Medallions that the drivers had bought for more than $1 million plunged in price to as low as $350,000.
Earlier, though, when competitive bidding for medallions pushed the price higher, Mr. Freidman had been able to use the inflated value as collateral to borrow against and invest in taxi companies in Chicago and Philadelphia, in commercial properties elsewhere and in a chain of whimsical stores selling pajamas and beach wear.
“I’d go to an auction, I’d run up the price of a medallion, then I’d run to my bankers and say, ‘Look how high the medallions priced! Let me borrow against my portfolio,’” he told The Times. “And they let me do that.”
Ira Goldstein, a former chief of staff at the city’s taxi commission, which oversees the industry, said of Mr. Freidman: “He changed the market. People copied him, and it affected everybody, including the driver-owners.”
Evgeny Alender Freidman, known as Gene, was born on Nov. 29, 1970, in Leningrad (now St. Petersburg), in the Soviet Union. Emigrating in 1976, the family settled in the Jackson Heights area of Queens. He said that his father, Naum, had been a thermonuclear engineer back home but that in New York he became a cabdriver and eventually ran a garage with a fleet of taxis.
Gene graduated from the Bronx High School of Science, then earned a Bachelor of Science degree in 1992 from Skidmore College in Saratoga Springs, N.Y. (after being suspended for one semester for overdue parking tickets). He received a law degree from the Cardozo School of Law at Yeshiva University.
After college, he worked as a lawyer for a production company in Los Angeles. But he came to realize, he said, that while he and an accountant were doing all the work, the firm’s executives were gadding about the Caribbean.
“I needed to figure out how to make money,” Mr. Freidman recalled in a speech to the Sy Syms School of Business at Yeshiva in 2012.
He returned to the Soviet Union to represent a private investor. But in 1996 he doubled back to New York after his father had a heart attack.
If his pony tail suggested a degree of permissiveness, the middle finger protruding in the snow globe on his desk did not.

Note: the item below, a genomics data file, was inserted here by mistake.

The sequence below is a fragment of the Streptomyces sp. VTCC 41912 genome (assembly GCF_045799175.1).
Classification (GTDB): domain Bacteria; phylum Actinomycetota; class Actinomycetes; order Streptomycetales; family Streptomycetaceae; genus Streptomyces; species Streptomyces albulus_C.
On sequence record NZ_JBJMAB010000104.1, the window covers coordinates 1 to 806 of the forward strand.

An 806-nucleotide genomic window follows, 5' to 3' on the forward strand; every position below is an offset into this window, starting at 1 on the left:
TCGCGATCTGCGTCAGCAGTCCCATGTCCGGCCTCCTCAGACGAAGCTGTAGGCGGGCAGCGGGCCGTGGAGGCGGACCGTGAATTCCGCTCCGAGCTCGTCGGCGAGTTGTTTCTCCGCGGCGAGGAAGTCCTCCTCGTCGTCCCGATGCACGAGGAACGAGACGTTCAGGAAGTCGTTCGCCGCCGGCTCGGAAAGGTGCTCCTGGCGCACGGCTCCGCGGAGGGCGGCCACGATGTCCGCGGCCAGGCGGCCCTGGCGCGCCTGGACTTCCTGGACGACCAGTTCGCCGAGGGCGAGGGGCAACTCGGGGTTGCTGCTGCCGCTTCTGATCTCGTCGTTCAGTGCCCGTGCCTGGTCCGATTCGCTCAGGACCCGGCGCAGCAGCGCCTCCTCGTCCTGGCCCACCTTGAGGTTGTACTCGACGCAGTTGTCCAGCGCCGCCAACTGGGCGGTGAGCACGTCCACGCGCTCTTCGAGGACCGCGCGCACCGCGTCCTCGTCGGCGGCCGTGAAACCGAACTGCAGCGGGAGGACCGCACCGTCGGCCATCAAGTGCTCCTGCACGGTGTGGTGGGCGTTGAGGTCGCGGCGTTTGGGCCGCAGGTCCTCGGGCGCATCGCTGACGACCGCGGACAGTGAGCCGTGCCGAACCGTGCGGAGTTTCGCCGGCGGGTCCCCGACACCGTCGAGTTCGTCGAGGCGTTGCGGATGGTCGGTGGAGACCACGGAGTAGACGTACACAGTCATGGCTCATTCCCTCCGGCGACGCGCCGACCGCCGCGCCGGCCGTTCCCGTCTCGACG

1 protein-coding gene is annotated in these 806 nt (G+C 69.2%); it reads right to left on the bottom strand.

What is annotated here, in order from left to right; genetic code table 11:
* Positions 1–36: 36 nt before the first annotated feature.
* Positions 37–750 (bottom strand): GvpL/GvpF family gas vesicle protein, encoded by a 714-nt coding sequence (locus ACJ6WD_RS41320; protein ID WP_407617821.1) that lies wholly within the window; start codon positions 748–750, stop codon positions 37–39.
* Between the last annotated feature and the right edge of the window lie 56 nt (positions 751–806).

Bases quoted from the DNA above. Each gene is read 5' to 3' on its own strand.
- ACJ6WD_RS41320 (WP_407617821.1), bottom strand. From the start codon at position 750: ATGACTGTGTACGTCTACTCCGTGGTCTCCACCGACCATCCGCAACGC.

“I walked in and took over,” he said. “I told my dad, ‘I’m in, you’re out.’”
Over 15 years, the son expanded his father’s fleet from 60 to more than 900 of the city’s 13,587 medallions and drove up the company’s valuation from $2.5 million to $120 million. He personally owned about 250 medallions. At the height of the market each was worth $1.3 million, although many were mortgaged.
Most of the 900 medallions he managed were owned by others, to whom he paid a fee for the right to operate their cabs and keep the profits. He grappled with the administration of Mayor Michael R. Bloomberg over competition from newly introduced green cabs, designated expressly for passengers in underserved neighborhoods.
Notoriously litigious, Mr. Freidman sued the city over its proposal to eventually replace all cabs with Nissan’s so-called Taxi of Tomorrow — boxy vehicles with sliding doors and room for four passengers. Mr. Freidman contended that they were neither fuel-efficient hybrids nor wheelchair accessible.
He raised some $50,000 for the 2013 mayoral campaign of Bill de Blasio, under whose administration he fared somewhat better.
Despite his financial troubles, Mr. Freidman was hardly destitute in recent years. Testimony and evidence during legal proceedings revealed that he had squirreled away millions of dollars in bank accounts abroad.
Sam Roberts, an obituaries reporter, was previously The Times’s urban affairs correspondent and is the host of “The New York Times Close Up,” a weekly news and interview program on CUNY-TV. @samrob12